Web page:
History of our Newspaper
The Promethean student newspaper has been the student voice for Siena College students in Loudonville, New York since 1938.
The Promethean is the oldest student-run club on Siena’s campus, pre-dating even the school’s Student Senate. It was established as The Chevalier in 1938 and has undergone numerous name changes, including Siena News and The Indian. In 1989 the newspaper’s name was officially changed to its current title, The Promethean. It continues to be the student voice for Siena College students today.
The Promethean Student Newspaper is a bi-weekly publication, which produces fourteen issues per academic year.
Single copies of The Promethean are available free of charge from authorized distribution points on the Siena College campus.
Select articles from our latest issue also appear on this website.
To request a back issue of our print publication, please contact us at firstname.lastname@example.org
History of Siena’s Student Newspaper
By Christopher Hannmann, former editor-in-chief
Siena’s first student newspaper was born on October 17, 1938. A year after the college’s founding, The Chevalier premiered on Siena’s campus. The newspaper, which at the time cost five cents, was little more than a type-written newsletter. Its contents were minimal, but its message was important; Siena College was here to stay. The issue was christened with a letter from President Cypran Mensing who stated, “Without a doubt the new college (Siena) should be considered a successful venture.” These words not only gave hope to the school’s ninety-seven students, but also ensured the survival of the student newspaper.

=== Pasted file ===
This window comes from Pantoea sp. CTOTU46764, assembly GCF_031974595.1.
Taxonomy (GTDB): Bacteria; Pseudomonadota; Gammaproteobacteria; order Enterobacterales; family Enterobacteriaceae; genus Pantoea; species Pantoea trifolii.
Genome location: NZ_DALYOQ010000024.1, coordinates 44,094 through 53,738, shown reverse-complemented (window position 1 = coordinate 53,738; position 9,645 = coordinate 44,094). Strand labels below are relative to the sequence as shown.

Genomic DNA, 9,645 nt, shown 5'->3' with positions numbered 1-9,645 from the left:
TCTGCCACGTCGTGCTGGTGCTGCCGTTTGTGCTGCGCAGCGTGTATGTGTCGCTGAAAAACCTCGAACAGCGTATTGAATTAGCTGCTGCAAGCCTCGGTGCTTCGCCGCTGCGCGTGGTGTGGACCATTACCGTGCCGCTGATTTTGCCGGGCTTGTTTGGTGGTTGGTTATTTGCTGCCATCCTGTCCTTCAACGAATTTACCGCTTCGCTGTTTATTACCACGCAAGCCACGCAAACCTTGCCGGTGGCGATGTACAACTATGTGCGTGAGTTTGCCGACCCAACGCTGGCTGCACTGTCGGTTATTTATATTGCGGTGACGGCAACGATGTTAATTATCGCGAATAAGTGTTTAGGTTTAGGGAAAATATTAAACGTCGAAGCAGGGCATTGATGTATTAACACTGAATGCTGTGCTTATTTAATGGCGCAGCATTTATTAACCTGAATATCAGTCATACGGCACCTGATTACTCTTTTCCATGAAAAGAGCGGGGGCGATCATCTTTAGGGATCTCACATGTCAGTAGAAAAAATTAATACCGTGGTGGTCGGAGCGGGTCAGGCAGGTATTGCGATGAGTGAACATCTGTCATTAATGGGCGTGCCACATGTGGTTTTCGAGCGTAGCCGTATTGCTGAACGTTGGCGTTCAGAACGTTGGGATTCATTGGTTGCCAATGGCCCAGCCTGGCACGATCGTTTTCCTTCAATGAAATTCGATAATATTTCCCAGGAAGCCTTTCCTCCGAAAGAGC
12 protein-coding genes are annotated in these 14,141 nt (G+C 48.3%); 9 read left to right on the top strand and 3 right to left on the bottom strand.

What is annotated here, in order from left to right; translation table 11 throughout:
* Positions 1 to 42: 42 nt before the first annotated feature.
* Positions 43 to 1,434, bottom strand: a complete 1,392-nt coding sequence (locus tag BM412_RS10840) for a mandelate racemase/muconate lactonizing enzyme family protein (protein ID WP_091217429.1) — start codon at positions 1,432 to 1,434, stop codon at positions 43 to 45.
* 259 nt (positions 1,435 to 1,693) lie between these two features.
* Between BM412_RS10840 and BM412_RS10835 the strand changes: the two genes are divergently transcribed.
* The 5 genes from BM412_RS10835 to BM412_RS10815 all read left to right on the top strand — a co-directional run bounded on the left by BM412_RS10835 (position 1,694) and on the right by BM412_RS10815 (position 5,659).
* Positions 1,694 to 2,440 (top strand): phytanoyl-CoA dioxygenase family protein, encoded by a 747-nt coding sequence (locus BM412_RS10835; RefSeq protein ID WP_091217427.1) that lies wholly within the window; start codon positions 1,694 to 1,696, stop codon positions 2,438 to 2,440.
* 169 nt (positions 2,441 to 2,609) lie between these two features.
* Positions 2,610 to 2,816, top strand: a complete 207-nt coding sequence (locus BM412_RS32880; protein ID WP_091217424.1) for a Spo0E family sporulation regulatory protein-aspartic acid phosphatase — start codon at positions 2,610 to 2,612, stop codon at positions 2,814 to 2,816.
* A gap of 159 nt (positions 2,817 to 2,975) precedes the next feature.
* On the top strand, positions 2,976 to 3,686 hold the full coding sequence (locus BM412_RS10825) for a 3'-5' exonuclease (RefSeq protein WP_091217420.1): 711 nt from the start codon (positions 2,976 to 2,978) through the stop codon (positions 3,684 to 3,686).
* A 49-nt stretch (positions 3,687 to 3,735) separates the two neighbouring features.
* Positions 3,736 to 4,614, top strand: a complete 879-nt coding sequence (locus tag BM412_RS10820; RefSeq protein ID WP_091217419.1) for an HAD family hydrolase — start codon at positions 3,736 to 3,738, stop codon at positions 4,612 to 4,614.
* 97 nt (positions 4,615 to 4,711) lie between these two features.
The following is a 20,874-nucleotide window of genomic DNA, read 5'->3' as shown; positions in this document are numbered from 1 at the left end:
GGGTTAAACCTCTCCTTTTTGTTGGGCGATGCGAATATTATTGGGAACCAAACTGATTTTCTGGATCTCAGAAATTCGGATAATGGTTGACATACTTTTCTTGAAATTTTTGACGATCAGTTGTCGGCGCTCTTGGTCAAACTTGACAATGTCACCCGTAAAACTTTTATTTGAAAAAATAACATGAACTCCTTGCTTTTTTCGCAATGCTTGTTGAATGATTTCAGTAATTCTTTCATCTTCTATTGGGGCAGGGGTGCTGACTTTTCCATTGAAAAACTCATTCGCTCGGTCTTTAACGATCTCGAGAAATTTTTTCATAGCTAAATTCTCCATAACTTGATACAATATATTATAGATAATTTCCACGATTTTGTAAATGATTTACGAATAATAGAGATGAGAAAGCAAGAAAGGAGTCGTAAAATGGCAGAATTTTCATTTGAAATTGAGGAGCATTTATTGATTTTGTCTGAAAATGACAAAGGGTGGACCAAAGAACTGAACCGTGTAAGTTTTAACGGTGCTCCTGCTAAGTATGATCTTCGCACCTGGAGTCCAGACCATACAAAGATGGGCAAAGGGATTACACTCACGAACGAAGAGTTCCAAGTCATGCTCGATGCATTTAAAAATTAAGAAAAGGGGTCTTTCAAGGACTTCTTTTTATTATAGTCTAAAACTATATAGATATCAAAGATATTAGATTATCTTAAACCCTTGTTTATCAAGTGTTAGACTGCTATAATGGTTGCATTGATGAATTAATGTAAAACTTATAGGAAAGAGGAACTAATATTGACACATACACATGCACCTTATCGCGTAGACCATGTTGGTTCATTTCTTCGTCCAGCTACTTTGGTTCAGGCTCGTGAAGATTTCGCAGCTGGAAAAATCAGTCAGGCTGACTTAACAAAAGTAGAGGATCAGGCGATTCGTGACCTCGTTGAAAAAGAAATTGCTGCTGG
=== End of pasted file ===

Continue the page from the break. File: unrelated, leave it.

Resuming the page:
Within a few short months, The Chevalier took on the new name Siena News, a name that would remain with the newspaper for 27 years. Under this name, the newspaper saw rapid developments and maturation. Its pages were filled with many articles, cartoons, letters to the editor, photographs, advice columns, and more. Siena News, which was released on a weekly basis, saw many of the college’s earliest years unfold before its very pages.
By 1965 the editors of the newspaper felt the need to transform its’ name yet again, and on November 19, 1965 the name Siena News was replaced with The Indian. Named after the school’s mascot, the switch was done in an effort to separate the newspaper from the college. The Editorial Board justified the switch by stating “Its name (Siena News) too often has been identified with Siena College itself and not distinctly enough with the college’s students.” The Indian, which lasted 24 years, would go through many format and layout changes before the newspaper changed its name one final time.
The most recent name switch came in 1989 as a result of different moral reasons associated with the name, The Indian. The newspaper’s Editorial Board decided that the name of a Native American as the paper’s title was both morally ambiguous and journalistically unstable. The switch was also influenced by the replacement of Siena’s Indian mascot.
On February 10, 1989 the name The Promethean could be read from the pages of the school’s newspaper for the very first time. A name that has been attached to the paper ever since, it was selected for its distinctive meaning and origin. Based on the Greek mythological hero Prometheus, promethean is a word that means creative, bold and original. Joseph Gilday, who was Editor-in-Chief at the time of the switch stated “It’s (The Promethean) classy yet catchy. The imagery associated with the name is perfect for a newspaper, too.”
While the names have changed over the years, the school’s newspaper continues to provide students with information about Siena and beyond. The newspaper has always adapted to the needs of students, and the name changes have been part of defining and shaping what Siena was, is, and will be. Is yet another name change in store for Siena’s newspaper? Only time will tell.
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